United States v. Seckinger

Citation90 S.Ct. 880,397 U.S. 203,25 L.Ed.2d 224
Decision Date09 March 1970
Docket NumberNo. 395,395
PartiesUNITED STATES, Petitioner, v. M. O. SECKINGER, Jr., etc
CourtUnited States Supreme Court

See 397 U.S. 1031, 90 S.Ct. 1255.

James van R. Springer, Washington, D.C., for petitioner.

John G. Kennedy, Savannah, Ga., for respondent.

Mr. Justice BRENNAN delivered the opinion of the Court.

This case concerns the construction of a provision common to fixed-price government construction contracts that states that the private contractor 'shall be responsible for all damages to persons or property that occur as a result of his fault or negligence * * *.' The Court of Appeals for the Fifth Circuit held that the provision could not be construed to allow the Government to recover from the contractor damages suffered by the Government on account of its own negligence. 408 F.2d 146 (1969). We granted certiorari because of the large amount of litigation that this contract clause has produced1 and because of the divergent results that the lower courts have reached in construing the same or similar provisions.2 396 U.S. 815, 90 S.Ct. 104, 24 L.Ed.2d 67 (1969). We reverse.


The United States had entered into a contract with the Seckinger Company for the performance of certain plumbing work at a United States Marine base in South Carolina. While working on this project, one of Seckinger's employees was directed by his foreman to assist a fellow employee on a particular section of pipe that had been partially constructed above a street. About four or five feet above the place where the employee was working, there was an electric wire that carried 2,400 volts of electricity. The employee accidentally came into contact with the wire, was thrown to the ground 18 feet below, and was seriously injured.

The injured employee recovered benefits under South Carolina's workmen's compensation law, S.C.Code Ann. §§ 72—1 to 72 504 (1962), and then commenced a suit in the Eastern District of South Carolina against the United States under the Federal Tort Claims Act, 28 U.S.C. §§ 2671—2680, on the theory that his injuries had been sustained as the proximate result of the Government's negligence. The United States, relying on the contract clause, moved to implead Seckinger as a third-party defendant. This motion was denied on the ground that the addition of Seckinger would 'unnecessarily and improperty complicate the issues.'3

On the merits, the South Carolina District Court found that the United States had customarily de-energized its electric wires whenever Seckinger employees were required to work dangerously near them. The court therefore held that the United States had been grossly negligent in failing to de-energize the wire in this particular case. Alternatively, the Government was held to have been negligent in failing to advise Seckinger's employees that the electric wire had not been de-energized. Concluding also that the employee had in no way contributed to his injury, the District Judge ordered that he recover a judgment against the United States in the amount of $45,000 plus costs. No appeal was taken from this judgment of the District Court.4 Thereafter, the United States proceeded to the District Court for the Southern District of Georgia and commenced the instant suit against Seckinger. The complaint alleged that Seckinger's negligence was solely responsible for its employee's injuries5 and that therefore the United States should be fully indemnified for the judgment which it had satisfied. In a second count, the Government alleged that Seckinger, having undertaken to perform its contract with the United States, was obligated 'to perform the work properly and safely and to provide workmanlike service in the performance of said work.'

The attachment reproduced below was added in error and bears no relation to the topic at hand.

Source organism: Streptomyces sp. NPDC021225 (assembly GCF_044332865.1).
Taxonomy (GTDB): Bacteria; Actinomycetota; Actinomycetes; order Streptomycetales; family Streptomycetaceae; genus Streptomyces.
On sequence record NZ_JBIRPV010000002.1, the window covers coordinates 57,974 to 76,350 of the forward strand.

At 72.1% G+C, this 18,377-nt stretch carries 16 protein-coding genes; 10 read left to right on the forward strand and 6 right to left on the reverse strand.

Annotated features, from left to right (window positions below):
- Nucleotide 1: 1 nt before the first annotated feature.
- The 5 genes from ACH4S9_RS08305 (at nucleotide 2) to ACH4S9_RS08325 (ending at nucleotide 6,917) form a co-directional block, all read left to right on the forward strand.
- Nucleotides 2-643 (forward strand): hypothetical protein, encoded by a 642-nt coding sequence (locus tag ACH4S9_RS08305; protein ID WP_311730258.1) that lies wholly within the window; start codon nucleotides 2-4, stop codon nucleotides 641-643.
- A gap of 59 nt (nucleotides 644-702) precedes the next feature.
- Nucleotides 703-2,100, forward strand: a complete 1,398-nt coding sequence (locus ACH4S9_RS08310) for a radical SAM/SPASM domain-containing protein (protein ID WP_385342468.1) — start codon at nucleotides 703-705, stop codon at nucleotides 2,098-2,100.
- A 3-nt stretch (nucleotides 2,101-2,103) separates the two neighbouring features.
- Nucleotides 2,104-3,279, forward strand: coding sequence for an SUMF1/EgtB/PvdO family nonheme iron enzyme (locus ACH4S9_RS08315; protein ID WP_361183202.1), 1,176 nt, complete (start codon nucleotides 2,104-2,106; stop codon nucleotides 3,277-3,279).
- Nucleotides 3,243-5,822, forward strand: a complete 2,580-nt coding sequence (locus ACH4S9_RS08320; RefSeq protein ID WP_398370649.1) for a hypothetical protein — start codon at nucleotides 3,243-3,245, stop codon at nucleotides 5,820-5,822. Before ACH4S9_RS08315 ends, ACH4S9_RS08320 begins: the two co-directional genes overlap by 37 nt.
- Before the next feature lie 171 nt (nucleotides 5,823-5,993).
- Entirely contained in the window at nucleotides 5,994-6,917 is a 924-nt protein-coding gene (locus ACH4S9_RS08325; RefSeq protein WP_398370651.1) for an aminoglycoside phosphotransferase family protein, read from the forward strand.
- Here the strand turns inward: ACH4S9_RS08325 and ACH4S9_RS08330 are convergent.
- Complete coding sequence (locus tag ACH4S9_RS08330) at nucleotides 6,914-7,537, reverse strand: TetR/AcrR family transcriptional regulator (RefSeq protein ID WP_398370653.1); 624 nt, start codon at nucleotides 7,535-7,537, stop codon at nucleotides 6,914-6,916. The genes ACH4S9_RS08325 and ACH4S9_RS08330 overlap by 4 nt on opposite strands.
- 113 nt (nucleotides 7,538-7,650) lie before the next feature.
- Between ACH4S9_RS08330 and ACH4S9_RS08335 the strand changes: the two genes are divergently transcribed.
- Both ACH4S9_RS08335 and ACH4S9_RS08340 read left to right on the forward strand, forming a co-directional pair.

The District Court granted Seckinger's motion to dismiss the complaint on the alternative grounds, first, that the suit was barred by the prior litigation in South Carolina and, second, that the contractual language was not sufficiently broad to permit the Government to recover indemnification for its own negligence. The Court of Appeals rejected the first ground of decision,6 but sus- tained the holding that any recovery on the contract was foreclosed to the United States because its negligence had contributed substantially to the injury. The Court of Appeals held that, under the 'majority rule,' an indemnitee cannot recover for his own negligence in the absence of a contractual provision which unmistakably authorized this result. Since the contract here did not unequivocally command that the Government be indemnified for its own negligence, and because the injuries in question were thought to have been caused by the 'active direct negligence' of the Government with no more than a 'slight dereliction' on the part of Seckinger, no recovery whatsoever on the contract would be permitted to the United States.7